• Birgit Atherton Jones

      Warmest congratulations on your anniversary!

    • Birgit Atherton Jones

      Phil, not disagreeable at all! It’s good to have discussions about these things and you’ve made me think. Now I’d like to share some details that might help explain my train of thought:

      Although the Bible doesn’t specifically lay out an order of relationship priorities, there do appear to be some general principles that might be helpful in understanding what I’m attempting to share. Obviously, there is no disagreement with the fact that God comes first.

      In direct relationship to this, however, comes the instruction for a married man to love his wife as Christ loves the Church (Ephesians 5:25). Similarly, the wife is to submit to her husband ‘as to the Lord’. (Ephesians 5:22). This appears to support the perspective that spouses are second only to God. Since they are ‘one flesh’, this should be a two-way street.

      Further, under the heading “The marriage bond” the CCC states:

      1639 The consent by which the spouses mutually give and receive one another is sealed by God himself.[141] From their covenant arises “an institution, confirmed by the divine law, . . . even in the eyes of society.”[142] The covenant between the spouses is integrated into God’s covenant with man: “Authentic married love is caught up into divine love.”[143]

      As a logical conclusion, this places the fruits of this divine love (the children) as the next natural priority. In this context we find the institution of the Domestic Church.

      1666 The Christian home is the place where children receive the first proclamation of the faith. For this reason the family home is rightly called “the domestic church,” a community of grace and prayer, a school of human virtues and of Christian charity.

      I must admit that we may be thinking of this in different terms. Naturally, the physical needs of children (whether infant or disabled) must be dealt with on a practical, earthly priority scale. A grown man or woman can certainly deal with their own physical needs – food, shelter, etc. That really isn’t the point I was attempting to make. But even in this instance, care must be taken as to the soundness of the marriage. After all, the natural product of a good marriage is healthy, happy children who are given all they need whether it be spiritual, mental, or physical. Further, when the children mature and go their own way, the covenant that was first established between husband and wife remains.

    • Well, Birgit, here is the rationale for my reply and as I said it applies to ME only. I am an old spirit with many past lives (long story). My son, Adam, is also an olde soul and he and I have shared many past lives…in some of them he took care of me. I believe that we choose our path and our family before we come into this life and that our spiritual masters help us decide what we need to learn and what we are here to give others the opportunity to learn. My wife and daughter are younger souls. My life choice is to live a worthy life. My son knew and told me before his near drowning (25 minutes under water) that he would need to have me take care of him for life…exact words….he knew; and as a matter of fact, so did I. We choose this path this time thru. My daughter and wife joined us to grow in spirit and to learn. I have met my spiritual guides and I have met angels in the real…so I know this is true. A very knowledgeable Jesuit paleontologist in 1955 wrote the “Phenomenon of Man” and said “We are not human beings on a spiritual journey, we are spiritual beings on a human journey.” He wrote of noogenesis, the cosmos as the Host, etc. Of course, RCC officials denied his premises, yet Benedict 16 resurrected his ideas in several speeches. So my cosmology, places my child first, my wife second and God third, since all is God and he set in motion each of us evolving over time a Christ-consciousness.God allows life events to unfold with the expectation that we learn over our lives to live a truly worthy life. Of course, time, space, place, dimension, anthropomorphic conceptualizations of God are man made concepts which do not exist in reality…all is God energy working to an evolution of perfection…that’s His plan. I have already give God his due…a worthy life, so he’s taken care of. Again, this not argumentation, but my experience and my soul’s journey and my ordering of things….blessings!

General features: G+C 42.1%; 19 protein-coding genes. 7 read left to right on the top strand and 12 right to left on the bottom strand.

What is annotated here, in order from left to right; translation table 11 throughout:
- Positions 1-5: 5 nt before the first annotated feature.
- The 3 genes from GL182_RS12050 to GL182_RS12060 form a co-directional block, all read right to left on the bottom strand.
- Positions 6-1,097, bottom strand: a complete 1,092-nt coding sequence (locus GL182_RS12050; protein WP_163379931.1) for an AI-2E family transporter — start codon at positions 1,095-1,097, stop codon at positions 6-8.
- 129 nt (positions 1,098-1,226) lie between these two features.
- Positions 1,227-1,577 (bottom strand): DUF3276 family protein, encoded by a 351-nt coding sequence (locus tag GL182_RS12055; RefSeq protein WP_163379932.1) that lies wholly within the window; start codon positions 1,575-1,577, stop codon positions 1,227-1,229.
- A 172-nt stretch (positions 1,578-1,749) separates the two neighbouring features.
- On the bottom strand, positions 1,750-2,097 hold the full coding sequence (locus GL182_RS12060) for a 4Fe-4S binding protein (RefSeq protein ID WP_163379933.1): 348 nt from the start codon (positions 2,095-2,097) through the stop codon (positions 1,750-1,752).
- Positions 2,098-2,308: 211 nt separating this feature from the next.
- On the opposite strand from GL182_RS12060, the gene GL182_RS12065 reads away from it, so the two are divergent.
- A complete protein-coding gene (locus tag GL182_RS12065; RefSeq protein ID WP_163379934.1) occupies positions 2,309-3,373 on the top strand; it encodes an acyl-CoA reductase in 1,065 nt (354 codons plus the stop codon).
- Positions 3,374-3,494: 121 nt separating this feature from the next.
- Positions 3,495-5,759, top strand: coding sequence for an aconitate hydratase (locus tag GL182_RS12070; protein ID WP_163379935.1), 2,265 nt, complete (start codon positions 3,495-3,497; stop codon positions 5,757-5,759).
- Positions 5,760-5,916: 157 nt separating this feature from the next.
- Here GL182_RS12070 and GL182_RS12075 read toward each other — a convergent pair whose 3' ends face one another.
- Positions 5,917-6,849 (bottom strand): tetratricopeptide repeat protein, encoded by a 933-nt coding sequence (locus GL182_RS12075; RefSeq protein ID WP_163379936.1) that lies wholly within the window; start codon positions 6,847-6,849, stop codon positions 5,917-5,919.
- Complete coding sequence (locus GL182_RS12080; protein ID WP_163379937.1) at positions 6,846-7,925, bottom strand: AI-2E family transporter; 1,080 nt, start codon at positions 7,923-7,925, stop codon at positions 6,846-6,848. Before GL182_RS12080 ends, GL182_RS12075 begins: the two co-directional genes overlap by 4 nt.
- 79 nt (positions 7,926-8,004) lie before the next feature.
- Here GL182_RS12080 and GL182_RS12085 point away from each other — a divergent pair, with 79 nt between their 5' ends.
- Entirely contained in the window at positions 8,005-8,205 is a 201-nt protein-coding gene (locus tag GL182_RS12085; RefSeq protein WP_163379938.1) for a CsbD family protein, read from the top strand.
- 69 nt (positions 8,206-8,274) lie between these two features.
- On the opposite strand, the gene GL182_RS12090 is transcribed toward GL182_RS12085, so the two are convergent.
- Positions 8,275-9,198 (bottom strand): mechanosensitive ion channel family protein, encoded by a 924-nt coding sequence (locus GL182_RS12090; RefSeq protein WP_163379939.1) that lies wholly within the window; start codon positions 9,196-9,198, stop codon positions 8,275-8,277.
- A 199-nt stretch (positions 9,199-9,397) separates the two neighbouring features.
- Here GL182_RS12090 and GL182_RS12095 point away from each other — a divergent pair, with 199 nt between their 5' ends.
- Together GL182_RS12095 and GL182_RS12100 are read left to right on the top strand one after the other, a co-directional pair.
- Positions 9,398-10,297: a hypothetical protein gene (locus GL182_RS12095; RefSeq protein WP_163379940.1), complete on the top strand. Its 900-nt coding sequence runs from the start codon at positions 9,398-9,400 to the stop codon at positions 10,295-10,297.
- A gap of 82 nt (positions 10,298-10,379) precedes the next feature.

• BiologyBrain

      While it is possible that others rank their Godly love priorities differently, I think it is God-ordained that spouses come before children. Statistics show that the most ‘well-adjusted” children come from strong devoted parents in a covenant of marriage. Parents that stay together only for the sake of their children statistically do not achieve the full fruits and bond of parents that are truly and consciously devoted to one another. Since the Catholic Church doesn’t actually endorse the ‘old’ vs ‘new’ soul theory of past lives, we have to deal with the current relationships. The relationship between parents is more intimate and permanent than the relationship between a parent and child. The marital bond is strengthened through marital relations, but not necessarily strengthened by children. In fact, children can be a serious strain on relationships when they’re handicapped, difficult, sick, or even just new. Many parents of newborns begin to feel distant from their spouse because a newborn requires so much dedicated attention. When those spouses realize their marriage is suffering and address that issue, the care of the newborn becomes less of a burden or obligation and more of a cherishing the fruit of the marriage.

    • Ladasha Smithson

      I actually agree with Mrs. Jones arrangement. Once you are married, you are one flesh with your spouse.